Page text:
• To remove depreciating assets from your financial analysis. EBITDA doesn’t take depreciation expenses into account because they don’t correspond with real cash outflows. In doing so, you get a more accurate representation of your restaurant’s financial health. There are also multiple ways to calculate depreciation, so leaving this figure out can improve accuracy.

How to improve restaurant EBITDA

The first element of the EBITDA formula is your net income. So, it only makes sense that increasing your net income will improve your restaurant EBITDA! 

The good news is there are lots of ways to boost your net income. Here are some of the top hitters:

  • Optimise your menu. Identify your top-selling and most profitable items to try and increase revenue. With a platform like Nory, you can easily spot these items and create a menu that boosts your profit margins (and hopefully, your net income). 
  • Minimise food costs. Reduce your spending on food and ingredients by negotiating prices with existing suppliers. Consider bulk orders, paying in advance, or signing a longer contract. If you can’t negotiate with current suppliers, why not source new ones? 
  • Create personalised promotions. Encourage diners to spend more at your restaurant by providing personalised promotions and discounts. For example, let’s say you offer a digital loyalty programme. Using the data from past purchases, you can make unique offers that appeal to each individual diner. 
  • Optimise labour scheduling. Spend less money on wages by creating demand-based schedules with an AI-powered system. Nory analyses historical data to predict demand, preventing overstaffing and helping you save money on labour costs. 
Nory's AI-powered scheduling feature

Nory success story 🚨 Find out how Roasting Plant cut labour costs by 18% in just two months of working with Nory. With accurate sales forecasting, the cafe was able to improve its scheduling to meet customer demand and keep labour costs down. 

“It’s been an absolute dream working with Nory. The support we get is incredible, which helps us get the most out of the product.”

Kallie Kocourek, Vice President of the UK Market

Work with Nory to elevate your bottom line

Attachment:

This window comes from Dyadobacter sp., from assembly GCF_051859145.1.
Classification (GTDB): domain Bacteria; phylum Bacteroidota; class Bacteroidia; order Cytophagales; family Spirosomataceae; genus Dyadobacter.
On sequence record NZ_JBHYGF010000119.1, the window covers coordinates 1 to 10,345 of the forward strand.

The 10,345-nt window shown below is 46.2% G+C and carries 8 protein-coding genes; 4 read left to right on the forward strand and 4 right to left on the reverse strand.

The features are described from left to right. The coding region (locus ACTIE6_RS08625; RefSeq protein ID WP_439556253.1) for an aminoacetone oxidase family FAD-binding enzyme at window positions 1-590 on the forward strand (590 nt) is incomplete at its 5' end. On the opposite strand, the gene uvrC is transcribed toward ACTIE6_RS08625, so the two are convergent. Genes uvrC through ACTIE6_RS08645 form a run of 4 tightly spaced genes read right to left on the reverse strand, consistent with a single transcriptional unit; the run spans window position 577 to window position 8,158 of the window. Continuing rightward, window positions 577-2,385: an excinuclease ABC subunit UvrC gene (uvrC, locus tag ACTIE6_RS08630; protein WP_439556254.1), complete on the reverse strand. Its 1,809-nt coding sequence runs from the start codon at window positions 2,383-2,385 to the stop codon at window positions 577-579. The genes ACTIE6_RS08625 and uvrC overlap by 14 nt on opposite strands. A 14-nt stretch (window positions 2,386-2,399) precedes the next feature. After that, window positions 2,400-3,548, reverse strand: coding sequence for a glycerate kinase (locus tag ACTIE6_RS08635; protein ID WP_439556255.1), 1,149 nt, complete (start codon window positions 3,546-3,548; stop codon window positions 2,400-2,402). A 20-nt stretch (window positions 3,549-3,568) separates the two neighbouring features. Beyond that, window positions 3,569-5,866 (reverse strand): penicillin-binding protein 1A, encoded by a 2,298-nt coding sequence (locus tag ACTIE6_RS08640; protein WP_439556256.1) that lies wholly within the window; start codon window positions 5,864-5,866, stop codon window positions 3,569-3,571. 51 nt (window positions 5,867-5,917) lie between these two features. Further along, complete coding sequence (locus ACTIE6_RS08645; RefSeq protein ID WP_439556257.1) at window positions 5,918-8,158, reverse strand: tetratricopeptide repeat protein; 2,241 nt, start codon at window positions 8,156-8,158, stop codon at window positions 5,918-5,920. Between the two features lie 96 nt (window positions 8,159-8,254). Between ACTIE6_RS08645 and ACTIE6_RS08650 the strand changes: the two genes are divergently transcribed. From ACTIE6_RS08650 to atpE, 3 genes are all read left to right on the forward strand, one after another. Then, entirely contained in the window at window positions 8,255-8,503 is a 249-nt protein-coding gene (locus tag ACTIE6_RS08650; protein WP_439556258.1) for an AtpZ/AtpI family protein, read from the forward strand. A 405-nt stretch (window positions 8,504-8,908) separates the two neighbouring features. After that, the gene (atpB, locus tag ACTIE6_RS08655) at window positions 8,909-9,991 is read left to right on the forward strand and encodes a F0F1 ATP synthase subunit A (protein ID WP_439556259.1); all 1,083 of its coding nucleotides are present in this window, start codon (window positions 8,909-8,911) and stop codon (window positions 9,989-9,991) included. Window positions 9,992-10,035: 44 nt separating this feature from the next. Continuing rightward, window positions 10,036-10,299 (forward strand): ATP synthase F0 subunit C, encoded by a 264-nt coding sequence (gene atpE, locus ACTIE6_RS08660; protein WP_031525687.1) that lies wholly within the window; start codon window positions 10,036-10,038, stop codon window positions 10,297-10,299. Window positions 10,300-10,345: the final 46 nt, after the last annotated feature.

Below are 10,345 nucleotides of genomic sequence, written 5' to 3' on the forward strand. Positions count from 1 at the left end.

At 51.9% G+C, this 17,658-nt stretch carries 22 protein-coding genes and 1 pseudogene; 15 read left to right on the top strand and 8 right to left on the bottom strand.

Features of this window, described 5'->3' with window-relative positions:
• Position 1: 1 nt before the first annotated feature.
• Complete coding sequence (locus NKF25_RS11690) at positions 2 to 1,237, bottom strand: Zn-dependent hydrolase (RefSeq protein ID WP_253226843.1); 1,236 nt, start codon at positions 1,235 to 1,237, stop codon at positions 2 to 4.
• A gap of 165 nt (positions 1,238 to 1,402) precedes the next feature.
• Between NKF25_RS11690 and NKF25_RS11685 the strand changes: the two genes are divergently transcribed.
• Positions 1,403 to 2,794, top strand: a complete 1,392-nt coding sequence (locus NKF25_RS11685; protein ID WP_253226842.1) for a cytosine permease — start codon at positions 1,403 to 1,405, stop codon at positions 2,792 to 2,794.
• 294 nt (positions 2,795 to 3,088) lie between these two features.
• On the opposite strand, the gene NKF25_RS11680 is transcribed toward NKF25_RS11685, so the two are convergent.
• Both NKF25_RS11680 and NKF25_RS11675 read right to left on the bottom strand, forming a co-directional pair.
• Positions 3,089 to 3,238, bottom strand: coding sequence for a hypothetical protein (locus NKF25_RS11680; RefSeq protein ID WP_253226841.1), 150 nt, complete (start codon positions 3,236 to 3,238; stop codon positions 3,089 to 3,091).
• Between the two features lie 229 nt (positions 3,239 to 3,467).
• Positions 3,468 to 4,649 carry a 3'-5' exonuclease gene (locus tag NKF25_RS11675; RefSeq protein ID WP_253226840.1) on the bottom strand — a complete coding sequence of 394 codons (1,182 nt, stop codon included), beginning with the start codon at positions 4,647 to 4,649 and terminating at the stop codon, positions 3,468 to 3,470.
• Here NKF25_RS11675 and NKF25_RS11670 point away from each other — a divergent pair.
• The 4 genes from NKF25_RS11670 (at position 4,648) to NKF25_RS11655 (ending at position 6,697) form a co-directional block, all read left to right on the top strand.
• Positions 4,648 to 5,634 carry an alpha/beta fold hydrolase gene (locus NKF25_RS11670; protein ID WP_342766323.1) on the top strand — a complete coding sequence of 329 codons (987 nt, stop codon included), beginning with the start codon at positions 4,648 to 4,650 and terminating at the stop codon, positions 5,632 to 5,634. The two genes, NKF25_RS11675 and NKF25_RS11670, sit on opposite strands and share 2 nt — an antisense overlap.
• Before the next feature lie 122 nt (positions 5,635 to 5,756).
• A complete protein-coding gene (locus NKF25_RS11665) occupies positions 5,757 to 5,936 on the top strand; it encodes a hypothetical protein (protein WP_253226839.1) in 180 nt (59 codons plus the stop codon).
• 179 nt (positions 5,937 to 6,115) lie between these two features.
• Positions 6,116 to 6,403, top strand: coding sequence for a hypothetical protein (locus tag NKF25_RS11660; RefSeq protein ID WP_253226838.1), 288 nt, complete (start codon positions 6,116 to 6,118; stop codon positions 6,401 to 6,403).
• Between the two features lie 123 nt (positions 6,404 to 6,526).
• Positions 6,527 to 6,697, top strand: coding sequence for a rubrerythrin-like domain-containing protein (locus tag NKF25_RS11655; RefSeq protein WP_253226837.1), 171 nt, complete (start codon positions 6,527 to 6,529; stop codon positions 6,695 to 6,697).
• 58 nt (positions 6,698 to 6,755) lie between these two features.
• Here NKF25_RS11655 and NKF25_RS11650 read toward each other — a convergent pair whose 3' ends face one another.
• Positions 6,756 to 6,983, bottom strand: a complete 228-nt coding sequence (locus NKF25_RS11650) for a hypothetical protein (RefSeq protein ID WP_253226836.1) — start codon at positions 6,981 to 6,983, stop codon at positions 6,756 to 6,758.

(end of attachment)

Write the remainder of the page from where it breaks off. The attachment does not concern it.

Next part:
EBITDA is just one way to analyse your financial performance and predict future profits. It has its drawbacks, sure — but as long as you’re aware of them and why you’re using EBITDA, it can be a useful metric. 

If you’re thinking about ways to improve your EBITDA and grow your profits, consider using Nory. 

Our restaurant management software provides you with all the features you need to improve your financial performance. Track sales in real-time, monitor productivity, manage your inventory, review costs — we don’t want to brag, but the list goes on! 

But don’t just take our word for it — take a look at how Dr. Juice increased sales per labour hour by 43% from using Nory. 

Find out how Roasting Plant cut labour costs by 18%

By forecasting sales accurately, Roasting Plant was able to improve scheduling to meet customer demand and keep labour costs down. 

Read Roasting Plant’s story


What is the average EBITDA for a restaurant?

According to data from NYU, the industry benchmark is 18.37%. Typically speaking, an EBITDA margin of between 10-20% is ideal (although ideal figures will vary depending on your specific restaurant. 

Is EBITDA the same as gross profit?

No, it’s not. Gross profit is the money you make after subtracting any costs associated with making and selling your food and drink (also known as the cost of goods sold). For example, cost of ingredients, production, and packaging. 

Is EBITDA a bad metric?

It’s not a bad metric, so long as you’re aware of the drawbacks when using it. It’s useful for figuring out your potential profit, but it doesn’t paint a totally accurate picture of your financial performance.